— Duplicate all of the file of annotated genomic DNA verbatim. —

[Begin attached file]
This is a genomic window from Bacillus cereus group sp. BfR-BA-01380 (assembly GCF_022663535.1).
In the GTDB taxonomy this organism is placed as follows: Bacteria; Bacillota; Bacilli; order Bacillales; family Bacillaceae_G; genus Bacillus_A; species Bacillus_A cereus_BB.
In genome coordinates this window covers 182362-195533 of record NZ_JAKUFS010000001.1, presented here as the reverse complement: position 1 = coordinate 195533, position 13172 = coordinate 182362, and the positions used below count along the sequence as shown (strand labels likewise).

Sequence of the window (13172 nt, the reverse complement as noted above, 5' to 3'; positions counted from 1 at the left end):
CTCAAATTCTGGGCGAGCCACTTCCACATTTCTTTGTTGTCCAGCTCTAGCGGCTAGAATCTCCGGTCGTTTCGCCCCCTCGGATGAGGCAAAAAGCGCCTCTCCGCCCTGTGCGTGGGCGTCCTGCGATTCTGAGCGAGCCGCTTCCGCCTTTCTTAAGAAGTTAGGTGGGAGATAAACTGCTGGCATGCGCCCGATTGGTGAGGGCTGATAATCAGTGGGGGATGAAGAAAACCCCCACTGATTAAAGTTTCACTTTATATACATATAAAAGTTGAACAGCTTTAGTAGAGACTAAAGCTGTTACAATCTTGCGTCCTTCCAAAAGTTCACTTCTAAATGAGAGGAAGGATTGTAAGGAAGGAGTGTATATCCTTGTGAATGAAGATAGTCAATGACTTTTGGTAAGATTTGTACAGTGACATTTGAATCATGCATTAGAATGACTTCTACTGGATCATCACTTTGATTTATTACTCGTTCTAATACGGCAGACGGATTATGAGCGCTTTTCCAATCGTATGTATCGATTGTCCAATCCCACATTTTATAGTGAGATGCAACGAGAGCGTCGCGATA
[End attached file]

This is a genomic window from Bacillus cereus group sp. BfR-BA-01380 (assembly GCF_022663535.1).
In the GTDB taxonomy this organism is placed as follows: Bacteria; Bacillota; Bacilli; order Bacillales; family Bacillaceae_G; genus Bacillus_A; species Bacillus_A cereus_BB.
In genome coordinates this window covers 182362-195533 of record NZ_JAKUFS010000001.1, presented here as the reverse complement: position 1 = coordinate 195533, position 13172 = coordinate 182362, and the positions used below count along the sequence as shown (strand labels likewise).

Sequence of the window (13172 nt, the reverse complement as noted above, 5' to 3'; positions counted from 1 at the left end):
CTCAAATTCTGGGCGAGCCACTTCCACATTTCTTTGTTGTCCAGCTCTAGCGGCTAGAATCTCCGGTCGTTTCGCCCCCTCGGATGAGGCAAAAAGCGCCTCTCCGCCCTGTGCGTGGGCGTCCTGCGATTCTGAGCGAGCCGCTTCCGCCTTTCTTAAGAAGTTAGGTGGGAGATAAACTGCTGGCATGCGCCCGATTGGTGAGGGCTGATAATCAGTGGGGGATGAAGAAAACCCCCACTGATTAAAGTTTCACTTTATATACATATAAAAGTTGAACAGCTTTAGTAGAGACTAAAGCTGTTACAATCTTGCGTCCTTCCAAAAGTTCACTTCTAAATGAGAGGAAGGATTGTAAGGAAGGAGTGTATATCCTTGTGAATGAAGATAGTCAATGACTTTTGGTAAGATTTGTACAGTGACATTTGAATCATGCATTAGAATGACTTCTACTGGATCATCACTTTGATTTATTACTCGTTCTAATACGGCAGACGGATTATGAGCGCTTTTCCAATCGTATGTATCGATTGTCCAATCCCACATTTTATAGTGAGATGCAACGAGAGCGTCGCGATA